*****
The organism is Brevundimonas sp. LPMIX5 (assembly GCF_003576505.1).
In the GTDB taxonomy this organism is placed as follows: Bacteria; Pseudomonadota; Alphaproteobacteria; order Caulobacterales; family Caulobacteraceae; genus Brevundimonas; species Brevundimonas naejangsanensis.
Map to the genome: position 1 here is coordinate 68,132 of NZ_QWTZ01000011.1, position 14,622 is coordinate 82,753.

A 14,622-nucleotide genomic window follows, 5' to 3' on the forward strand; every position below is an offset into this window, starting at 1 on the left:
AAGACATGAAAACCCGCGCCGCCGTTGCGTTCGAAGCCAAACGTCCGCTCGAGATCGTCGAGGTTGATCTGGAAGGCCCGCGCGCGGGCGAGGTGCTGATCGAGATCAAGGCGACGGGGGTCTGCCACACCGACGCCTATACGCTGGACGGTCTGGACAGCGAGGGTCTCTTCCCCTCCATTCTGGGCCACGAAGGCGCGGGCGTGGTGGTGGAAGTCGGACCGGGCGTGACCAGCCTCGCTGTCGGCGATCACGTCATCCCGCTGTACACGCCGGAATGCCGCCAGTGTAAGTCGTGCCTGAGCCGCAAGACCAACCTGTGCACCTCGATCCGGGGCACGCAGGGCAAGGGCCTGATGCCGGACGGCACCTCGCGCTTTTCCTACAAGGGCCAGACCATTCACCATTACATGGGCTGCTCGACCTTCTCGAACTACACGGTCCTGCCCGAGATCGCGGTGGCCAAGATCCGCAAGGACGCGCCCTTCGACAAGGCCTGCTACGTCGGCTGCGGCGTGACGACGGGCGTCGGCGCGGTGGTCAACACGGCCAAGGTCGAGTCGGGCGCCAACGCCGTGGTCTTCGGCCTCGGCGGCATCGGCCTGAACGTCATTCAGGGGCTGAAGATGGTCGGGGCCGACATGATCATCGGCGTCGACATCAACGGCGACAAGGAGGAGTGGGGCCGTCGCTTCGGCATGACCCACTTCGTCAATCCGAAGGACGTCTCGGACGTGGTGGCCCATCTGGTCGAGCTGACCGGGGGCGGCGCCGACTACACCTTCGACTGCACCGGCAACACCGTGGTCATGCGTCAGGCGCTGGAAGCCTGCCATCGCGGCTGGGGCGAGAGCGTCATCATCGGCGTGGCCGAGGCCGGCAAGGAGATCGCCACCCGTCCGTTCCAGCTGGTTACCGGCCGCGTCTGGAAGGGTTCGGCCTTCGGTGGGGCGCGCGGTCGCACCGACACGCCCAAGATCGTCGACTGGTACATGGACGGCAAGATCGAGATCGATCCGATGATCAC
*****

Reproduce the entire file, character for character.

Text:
The organism is Brevundimonas sp. LPMIX5 (assembly GCF_003576505.1).
In the GTDB taxonomy this organism is placed as follows: Bacteria; Pseudomonadota; Alphaproteobacteria; order Caulobacterales; family Caulobacteraceae; genus Brevundimonas; species Brevundimonas naejangsanensis.
Map to the genome: position 1 here is coordinate 68,132 of NZ_QWTZ01000011.1, position 14,622 is coordinate 82,753.

A 14,622-nucleotide genomic window follows, 5' to 3' on the forward strand; every position below is an offset into this window, starting at 1 on the left:
AAGACATGAAAACCCGCGCCGCCGTTGCGTTCGAAGCCAAACGTCCGCTCGAGATCGTCGAGGTTGATCTGGAAGGCCCGCGCGCGGGCGAGGTGCTGATCGAGATCAAGGCGACGGGGGTCTGCCACACCGACGCCTATACGCTGGACGGTCTGGACAGCGAGGGTCTCTTCCCCTCCATTCTGGGCCACGAAGGCGCGGGCGTGGTGGTGGAAGTCGGACCGGGCGTGACCAGCCTCGCTGTCGGCGATCACGTCATCCCGCTGTACACGCCGGAATGCCGCCAGTGTAAGTCGTGCCTGAGCCGCAAGACCAACCTGTGCACCTCGATCCGGGGCACGCAGGGCAAGGGCCTGATGCCGGACGGCACCTCGCGCTTTTCCTACAAGGGCCAGACCATTCACCATTACATGGGCTGCTCGACCTTCTCGAACTACACGGTCCTGCCCGAGATCGCGGTGGCCAAGATCCGCAAGGACGCGCCCTTCGACAAGGCCTGCTACGTCGGCTGCGGCGTGACGACGGGCGTCGGCGCGGTGGTCAACACGGCCAAGGTCGAGTCGGGCGCCAACGCCGTGGTCTTCGGCCTCGGCGGCATCGGCCTGAACGTCATTCAGGGGCTGAAGATGGTCGGGGCCGACATGATCATCGGCGTCGACATCAACGGCGACAAGGAGGAGTGGGGCCGTCGCTTCGGCATGACCCACTTCGTCAATCCGAAGGACGTCTCGGACGTGGTGGCCCATCTGGTCGAGCTGACCGGGGGCGGCGCCGACTACACCTTCGACTGCACCGGCAACACCGTGGTCATGCGTCAGGCGCTGGAAGCCTGCCATCGCGGCTGGGGCGAGAGCGTCATCATCGGCGTGGCCGAGGCCGGCAAGGAGATCGCCACCCGTCCGTTCCAGCTGGTTACCGGCCGCGTCTGGAAGGGTTCGGCCTTCGGTGGGGCGCGCGGTCGCACCGACACGCCCAAGATCGTCGACTGGTACATGGACGGCAAGATCGAGATCGATCCGATGATCAC